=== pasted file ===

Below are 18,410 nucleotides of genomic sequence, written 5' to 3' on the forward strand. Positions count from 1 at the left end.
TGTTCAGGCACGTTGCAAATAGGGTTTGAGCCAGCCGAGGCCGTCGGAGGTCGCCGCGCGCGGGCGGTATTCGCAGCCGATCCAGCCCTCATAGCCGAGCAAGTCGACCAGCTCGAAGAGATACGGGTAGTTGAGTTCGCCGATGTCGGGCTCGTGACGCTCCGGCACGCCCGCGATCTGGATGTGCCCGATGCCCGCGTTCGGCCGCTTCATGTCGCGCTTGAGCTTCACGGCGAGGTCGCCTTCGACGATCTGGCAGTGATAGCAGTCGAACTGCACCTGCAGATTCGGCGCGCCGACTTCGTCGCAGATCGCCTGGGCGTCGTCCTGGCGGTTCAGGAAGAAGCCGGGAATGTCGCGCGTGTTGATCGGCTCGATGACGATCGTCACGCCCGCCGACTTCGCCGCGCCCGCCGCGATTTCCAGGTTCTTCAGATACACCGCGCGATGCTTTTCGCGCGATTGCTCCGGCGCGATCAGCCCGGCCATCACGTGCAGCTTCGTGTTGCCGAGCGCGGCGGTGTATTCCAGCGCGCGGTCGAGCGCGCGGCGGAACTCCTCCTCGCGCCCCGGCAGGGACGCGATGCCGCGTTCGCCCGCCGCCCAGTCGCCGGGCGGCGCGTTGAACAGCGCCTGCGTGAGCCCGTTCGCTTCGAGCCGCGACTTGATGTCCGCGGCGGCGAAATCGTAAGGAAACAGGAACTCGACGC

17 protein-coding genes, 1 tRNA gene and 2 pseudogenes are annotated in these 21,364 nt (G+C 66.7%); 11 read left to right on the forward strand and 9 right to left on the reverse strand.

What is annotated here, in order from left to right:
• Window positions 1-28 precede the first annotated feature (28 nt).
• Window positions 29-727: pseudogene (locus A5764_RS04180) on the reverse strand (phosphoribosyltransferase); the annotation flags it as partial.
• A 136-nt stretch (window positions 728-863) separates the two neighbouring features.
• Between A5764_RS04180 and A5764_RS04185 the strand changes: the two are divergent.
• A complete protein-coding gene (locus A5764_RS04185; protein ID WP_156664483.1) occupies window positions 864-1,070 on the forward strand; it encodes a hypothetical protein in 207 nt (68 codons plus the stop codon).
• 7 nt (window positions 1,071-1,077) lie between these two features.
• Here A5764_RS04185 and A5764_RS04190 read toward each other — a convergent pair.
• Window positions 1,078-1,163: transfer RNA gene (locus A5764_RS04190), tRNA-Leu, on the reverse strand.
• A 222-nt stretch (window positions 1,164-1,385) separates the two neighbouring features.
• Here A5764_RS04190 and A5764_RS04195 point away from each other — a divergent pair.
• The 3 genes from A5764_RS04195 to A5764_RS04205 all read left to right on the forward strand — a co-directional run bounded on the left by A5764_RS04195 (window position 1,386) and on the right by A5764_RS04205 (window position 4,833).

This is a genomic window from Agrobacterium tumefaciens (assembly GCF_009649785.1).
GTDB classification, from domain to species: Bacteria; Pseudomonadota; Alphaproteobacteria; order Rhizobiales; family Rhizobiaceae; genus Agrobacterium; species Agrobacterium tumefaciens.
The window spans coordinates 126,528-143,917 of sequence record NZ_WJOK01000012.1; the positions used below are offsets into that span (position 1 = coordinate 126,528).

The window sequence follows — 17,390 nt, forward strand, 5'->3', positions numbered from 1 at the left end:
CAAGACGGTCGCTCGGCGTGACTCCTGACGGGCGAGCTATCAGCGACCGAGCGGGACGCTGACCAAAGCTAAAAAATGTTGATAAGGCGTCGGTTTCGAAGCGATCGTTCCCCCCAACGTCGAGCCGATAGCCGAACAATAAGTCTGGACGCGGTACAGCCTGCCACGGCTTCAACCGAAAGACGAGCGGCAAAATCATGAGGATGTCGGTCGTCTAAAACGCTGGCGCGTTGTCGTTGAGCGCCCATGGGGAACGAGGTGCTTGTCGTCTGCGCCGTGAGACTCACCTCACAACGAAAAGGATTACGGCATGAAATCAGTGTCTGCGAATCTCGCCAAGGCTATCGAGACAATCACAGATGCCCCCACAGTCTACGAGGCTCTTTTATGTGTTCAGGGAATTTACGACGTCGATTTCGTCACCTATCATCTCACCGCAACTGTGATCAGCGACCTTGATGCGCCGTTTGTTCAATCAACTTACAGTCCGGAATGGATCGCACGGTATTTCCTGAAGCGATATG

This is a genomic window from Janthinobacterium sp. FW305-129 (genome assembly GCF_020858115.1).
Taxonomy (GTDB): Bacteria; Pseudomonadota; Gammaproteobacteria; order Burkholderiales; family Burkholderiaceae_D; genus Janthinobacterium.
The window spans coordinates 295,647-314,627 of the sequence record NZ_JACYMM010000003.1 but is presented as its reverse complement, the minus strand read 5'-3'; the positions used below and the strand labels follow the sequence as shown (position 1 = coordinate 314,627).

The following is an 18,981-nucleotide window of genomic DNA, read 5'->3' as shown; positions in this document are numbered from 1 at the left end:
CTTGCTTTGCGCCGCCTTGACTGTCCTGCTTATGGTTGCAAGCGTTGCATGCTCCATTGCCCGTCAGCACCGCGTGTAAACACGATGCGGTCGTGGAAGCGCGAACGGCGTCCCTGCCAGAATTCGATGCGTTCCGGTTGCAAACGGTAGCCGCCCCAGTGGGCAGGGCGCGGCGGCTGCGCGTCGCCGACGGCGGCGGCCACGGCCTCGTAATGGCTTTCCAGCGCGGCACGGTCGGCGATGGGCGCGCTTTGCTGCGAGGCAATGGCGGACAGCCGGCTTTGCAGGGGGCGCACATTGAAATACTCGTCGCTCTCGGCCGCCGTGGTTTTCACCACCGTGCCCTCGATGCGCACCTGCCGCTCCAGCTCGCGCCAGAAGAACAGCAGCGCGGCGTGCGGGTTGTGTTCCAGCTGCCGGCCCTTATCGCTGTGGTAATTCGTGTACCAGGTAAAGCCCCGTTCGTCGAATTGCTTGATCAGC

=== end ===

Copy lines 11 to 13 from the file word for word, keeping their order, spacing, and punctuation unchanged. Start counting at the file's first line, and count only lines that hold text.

• Here A5764_RS04185 and A5764_RS04190 read toward each other — a convergent pair.
• Window positions 1,078-1,163: transfer RNA gene (locus A5764_RS04190), tRNA-Leu, on the reverse strand.
• A 222-nt stretch (window positions 1,164-1,385) separates the two neighbouring features.